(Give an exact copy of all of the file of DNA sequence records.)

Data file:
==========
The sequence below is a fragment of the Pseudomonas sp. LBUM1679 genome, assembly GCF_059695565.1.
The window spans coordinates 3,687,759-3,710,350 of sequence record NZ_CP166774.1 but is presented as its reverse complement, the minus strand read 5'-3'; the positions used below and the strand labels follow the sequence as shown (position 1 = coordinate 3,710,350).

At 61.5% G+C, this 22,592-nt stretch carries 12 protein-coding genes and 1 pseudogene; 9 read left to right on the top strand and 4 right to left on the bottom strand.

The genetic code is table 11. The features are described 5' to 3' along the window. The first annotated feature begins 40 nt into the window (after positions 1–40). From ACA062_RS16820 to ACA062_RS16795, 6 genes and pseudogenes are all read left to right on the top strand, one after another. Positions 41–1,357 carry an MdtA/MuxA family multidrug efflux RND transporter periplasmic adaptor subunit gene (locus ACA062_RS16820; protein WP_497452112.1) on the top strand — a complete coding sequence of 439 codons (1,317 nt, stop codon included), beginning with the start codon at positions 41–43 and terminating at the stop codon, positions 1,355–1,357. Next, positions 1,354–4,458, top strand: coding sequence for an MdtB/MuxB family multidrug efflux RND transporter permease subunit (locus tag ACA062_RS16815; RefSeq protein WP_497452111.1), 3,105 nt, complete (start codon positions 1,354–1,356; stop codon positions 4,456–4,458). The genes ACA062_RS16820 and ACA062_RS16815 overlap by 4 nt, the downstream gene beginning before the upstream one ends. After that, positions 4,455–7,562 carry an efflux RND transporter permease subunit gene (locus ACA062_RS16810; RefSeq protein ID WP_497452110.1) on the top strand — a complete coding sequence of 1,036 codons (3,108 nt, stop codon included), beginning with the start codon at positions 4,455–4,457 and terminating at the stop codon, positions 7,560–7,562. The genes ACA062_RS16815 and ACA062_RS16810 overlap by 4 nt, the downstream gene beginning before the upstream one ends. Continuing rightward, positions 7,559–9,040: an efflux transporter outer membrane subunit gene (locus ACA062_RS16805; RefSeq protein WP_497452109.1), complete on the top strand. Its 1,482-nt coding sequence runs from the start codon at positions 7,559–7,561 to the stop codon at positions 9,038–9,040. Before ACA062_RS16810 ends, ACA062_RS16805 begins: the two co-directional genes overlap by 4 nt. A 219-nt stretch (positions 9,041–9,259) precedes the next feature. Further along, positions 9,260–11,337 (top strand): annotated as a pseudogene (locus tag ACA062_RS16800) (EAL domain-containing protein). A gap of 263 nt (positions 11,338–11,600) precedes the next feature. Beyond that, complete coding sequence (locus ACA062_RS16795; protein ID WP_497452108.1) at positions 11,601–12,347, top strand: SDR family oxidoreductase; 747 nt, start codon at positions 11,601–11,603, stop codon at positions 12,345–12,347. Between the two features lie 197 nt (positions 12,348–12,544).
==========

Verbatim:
The sequence below is a fragment of the Pseudomonas sp. LBUM1679 genome, assembly GCF_059695565.1.
The window spans coordinates 3,687,759-3,710,350 of sequence record NZ_CP166774.1 but is presented as its reverse complement, the minus strand read 5'-3'; the positions used below and the strand labels follow the sequence as shown (position 1 = coordinate 3,710,350).

At 61.5% G+C, this 22,592-nt stretch carries 12 protein-coding genes and 1 pseudogene; 9 read left to right on the top strand and 4 right to left on the bottom strand.

The genetic code is table 11. The features are described 5' to 3' along the window. The first annotated feature begins 40 nt into the window (after positions 1–40). From ACA062_RS16820 to ACA062_RS16795, 6 genes and pseudogenes are all read left to right on the top strand, one after another. Positions 41–1,357 carry an MdtA/MuxA family multidrug efflux RND transporter periplasmic adaptor subunit gene (locus ACA062_RS16820; protein WP_497452112.1) on the top strand — a complete coding sequence of 439 codons (1,317 nt, stop codon included), beginning with the start codon at positions 41–43 and terminating at the stop codon, positions 1,355–1,357. Next, positions 1,354–4,458, top strand: coding sequence for an MdtB/MuxB family multidrug efflux RND transporter permease subunit (locus tag ACA062_RS16815; RefSeq protein WP_497452111.1), 3,105 nt, complete (start codon positions 1,354–1,356; stop codon positions 4,456–4,458). The genes ACA062_RS16820 and ACA062_RS16815 overlap by 4 nt, the downstream gene beginning before the upstream one ends. After that, positions 4,455–7,562 carry an efflux RND transporter permease subunit gene (locus ACA062_RS16810; RefSeq protein ID WP_497452110.1) on the top strand — a complete coding sequence of 1,036 codons (3,108 nt, stop codon included), beginning with the start codon at positions 4,455–4,457 and terminating at the stop codon, positions 7,560–7,562. The genes ACA062_RS16815 and ACA062_RS16810 overlap by 4 nt, the downstream gene beginning before the upstream one ends. Continuing rightward, positions 7,559–9,040: an efflux transporter outer membrane subunit gene (locus ACA062_RS16805; RefSeq protein WP_497452109.1), complete on the top strand. Its 1,482-nt coding sequence runs from the start codon at positions 7,559–7,561 to the stop codon at positions 9,038–9,040. Before ACA062_RS16810 ends, ACA062_RS16805 begins: the two co-directional genes overlap by 4 nt. A 219-nt stretch (positions 9,041–9,259) precedes the next feature. Further along, positions 9,260–11,337 (top strand): annotated as a pseudogene (locus tag ACA062_RS16800) (EAL domain-containing protein). A gap of 263 nt (positions 11,338–11,600) precedes the next feature. Beyond that, complete coding sequence (locus ACA062_RS16795; protein ID WP_497452108.1) at positions 11,601–12,347, top strand: SDR family oxidoreductase; 747 nt, start codon at positions 11,601–11,603, stop codon at positions 12,345–12,347. Between the two features lie 197 nt (positions 12,348–12,544).